Email security, asymmetric encryption, keys…all confusing and complicated subjects to the uninitiated. However, there are some tools that help make the job of keeping your email secure much easier, especially on a Mac. In this tutorial, I'll show you how you can keep your email secure from prying eyes by using GPGTools to create your own keys and encrypt your email.
One of the most commonly-used internet services today is email. Edward Snowden’s disclosure of massive government internet spying has raised awareness of computer privacy and security worldwide, and email is no exception. In fact, email is arguably one of the highest-priority targets for government agencies since it contains a lot of content, as well as metadata such as sender and recipient's names and possibly locations.
Unless you are hosting your own email service on your physical server, your email provider may already allow the government to filter through your emails. According to some of the released documents, services hosted by Google, Microsoft, and Apple, among others, are open to spying by the NSA and other agencies. Large public companies have basically no choice but to comply when the government confronts them with a National Security Letter. Smaller private companies, like Lavabit, have shut their secure email services to avoid compromising their users’ accounts.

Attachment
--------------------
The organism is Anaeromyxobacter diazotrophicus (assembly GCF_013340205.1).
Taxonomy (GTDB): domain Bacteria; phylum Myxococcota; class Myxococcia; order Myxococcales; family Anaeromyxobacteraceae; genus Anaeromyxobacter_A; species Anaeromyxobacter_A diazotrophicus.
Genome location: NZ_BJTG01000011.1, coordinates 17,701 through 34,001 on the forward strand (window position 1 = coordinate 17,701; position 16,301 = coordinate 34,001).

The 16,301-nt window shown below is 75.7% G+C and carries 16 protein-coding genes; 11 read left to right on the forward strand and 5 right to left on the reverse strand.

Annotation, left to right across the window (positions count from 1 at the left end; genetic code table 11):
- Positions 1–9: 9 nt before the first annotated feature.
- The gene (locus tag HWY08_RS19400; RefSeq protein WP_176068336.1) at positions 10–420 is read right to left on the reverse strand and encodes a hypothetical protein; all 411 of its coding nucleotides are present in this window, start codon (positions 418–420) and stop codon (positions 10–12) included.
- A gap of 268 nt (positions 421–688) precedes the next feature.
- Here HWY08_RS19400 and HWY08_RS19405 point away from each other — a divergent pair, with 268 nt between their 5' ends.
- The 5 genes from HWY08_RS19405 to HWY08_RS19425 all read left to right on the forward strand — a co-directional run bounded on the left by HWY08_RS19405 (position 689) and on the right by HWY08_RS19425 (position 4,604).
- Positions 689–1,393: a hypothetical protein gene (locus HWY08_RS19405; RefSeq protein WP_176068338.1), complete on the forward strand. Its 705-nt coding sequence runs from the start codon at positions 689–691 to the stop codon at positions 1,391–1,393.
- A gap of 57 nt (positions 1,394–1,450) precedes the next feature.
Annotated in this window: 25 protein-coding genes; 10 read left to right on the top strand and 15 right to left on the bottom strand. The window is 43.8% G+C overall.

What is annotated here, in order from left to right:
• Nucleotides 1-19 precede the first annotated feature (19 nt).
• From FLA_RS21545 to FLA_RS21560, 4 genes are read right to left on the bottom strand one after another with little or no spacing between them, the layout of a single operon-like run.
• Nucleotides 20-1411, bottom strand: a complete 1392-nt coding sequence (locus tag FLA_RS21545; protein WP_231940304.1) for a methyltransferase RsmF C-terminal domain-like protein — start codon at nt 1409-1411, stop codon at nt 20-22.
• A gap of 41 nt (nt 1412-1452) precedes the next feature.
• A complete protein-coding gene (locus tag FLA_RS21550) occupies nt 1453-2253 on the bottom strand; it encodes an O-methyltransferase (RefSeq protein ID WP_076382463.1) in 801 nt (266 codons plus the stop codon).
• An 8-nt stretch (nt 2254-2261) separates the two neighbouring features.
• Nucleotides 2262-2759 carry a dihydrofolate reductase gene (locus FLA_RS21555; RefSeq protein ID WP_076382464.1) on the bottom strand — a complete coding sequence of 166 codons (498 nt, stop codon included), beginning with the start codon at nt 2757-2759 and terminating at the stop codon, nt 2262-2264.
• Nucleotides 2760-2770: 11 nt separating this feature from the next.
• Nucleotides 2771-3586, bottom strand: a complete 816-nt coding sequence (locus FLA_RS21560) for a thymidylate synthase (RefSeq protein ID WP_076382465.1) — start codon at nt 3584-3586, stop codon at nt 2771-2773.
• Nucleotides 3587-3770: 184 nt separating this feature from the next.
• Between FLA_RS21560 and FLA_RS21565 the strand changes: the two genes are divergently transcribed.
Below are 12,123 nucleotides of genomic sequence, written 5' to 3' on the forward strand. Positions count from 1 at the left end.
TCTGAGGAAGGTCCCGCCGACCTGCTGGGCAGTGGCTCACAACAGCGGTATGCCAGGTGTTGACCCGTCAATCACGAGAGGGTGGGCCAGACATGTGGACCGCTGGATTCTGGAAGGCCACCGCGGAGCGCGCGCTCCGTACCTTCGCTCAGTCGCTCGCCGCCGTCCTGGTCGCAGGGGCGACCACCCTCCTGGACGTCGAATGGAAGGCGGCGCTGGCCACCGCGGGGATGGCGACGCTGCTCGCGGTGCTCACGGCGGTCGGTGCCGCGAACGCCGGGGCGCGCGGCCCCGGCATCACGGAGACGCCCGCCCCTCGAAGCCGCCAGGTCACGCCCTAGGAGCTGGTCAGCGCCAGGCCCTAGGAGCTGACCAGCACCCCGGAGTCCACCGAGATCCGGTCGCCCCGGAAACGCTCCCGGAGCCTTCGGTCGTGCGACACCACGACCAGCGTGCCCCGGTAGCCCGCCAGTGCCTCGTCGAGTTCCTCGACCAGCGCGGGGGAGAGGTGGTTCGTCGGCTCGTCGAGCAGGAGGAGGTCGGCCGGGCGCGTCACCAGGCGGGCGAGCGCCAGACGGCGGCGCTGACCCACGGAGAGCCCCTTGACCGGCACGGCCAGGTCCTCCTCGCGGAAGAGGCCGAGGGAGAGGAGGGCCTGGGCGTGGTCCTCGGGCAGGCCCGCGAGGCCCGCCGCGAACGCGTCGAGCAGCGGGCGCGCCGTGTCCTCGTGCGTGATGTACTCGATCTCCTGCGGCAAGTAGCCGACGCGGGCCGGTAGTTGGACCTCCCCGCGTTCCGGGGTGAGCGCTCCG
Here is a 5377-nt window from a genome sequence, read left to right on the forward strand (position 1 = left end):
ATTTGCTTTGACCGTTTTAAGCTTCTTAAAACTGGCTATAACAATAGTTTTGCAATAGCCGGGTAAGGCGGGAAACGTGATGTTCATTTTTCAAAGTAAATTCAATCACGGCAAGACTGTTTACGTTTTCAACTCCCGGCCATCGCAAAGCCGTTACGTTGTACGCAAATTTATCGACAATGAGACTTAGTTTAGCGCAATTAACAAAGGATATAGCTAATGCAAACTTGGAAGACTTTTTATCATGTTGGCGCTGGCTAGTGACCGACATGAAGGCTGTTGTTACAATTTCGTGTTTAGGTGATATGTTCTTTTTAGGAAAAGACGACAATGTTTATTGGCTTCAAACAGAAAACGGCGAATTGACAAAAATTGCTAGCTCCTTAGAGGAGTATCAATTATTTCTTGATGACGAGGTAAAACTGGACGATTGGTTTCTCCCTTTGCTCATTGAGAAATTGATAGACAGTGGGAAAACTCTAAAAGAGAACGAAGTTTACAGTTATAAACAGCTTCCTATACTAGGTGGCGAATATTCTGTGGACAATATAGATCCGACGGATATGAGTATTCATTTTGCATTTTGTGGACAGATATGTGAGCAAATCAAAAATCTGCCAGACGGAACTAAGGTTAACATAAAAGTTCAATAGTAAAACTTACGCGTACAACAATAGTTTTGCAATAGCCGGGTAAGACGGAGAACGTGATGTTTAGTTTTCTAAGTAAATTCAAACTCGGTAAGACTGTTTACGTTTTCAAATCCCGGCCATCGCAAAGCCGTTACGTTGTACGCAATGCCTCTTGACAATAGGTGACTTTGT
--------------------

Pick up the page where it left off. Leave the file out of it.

Even if you are using a “secure” service like Lavabit, email is still sent “in the clear” (readable by anyone watching the traffic) when traveling from your email provider to the receiver's provider.
If you are serious about keeping your email secure, there are basically no options but to take matters into your own hands by encrypting your email before it ever leaves your computer.
How to get started
GPGTools is a free open-source software suite (based on GnuPG) that handles encrypting files and email messages. It has plugins for Apple Mail and the Services context-aware menu for encrypting text, files, or anything else you have selected.
Mailvelope is a browser plugin for Chrome and Firefox that allows you to read and send encrypted emails from webmail providers like Gmail, Yahoo! Mail, Outlook.com, and more.
Private and public keys
GPGTools—and every solution based on GnuPG—uses private and public key pair technology. A key is basically a blob of random text that looks something like this, only much longer:
Keys are created in pairs: a public and a private key that fit together.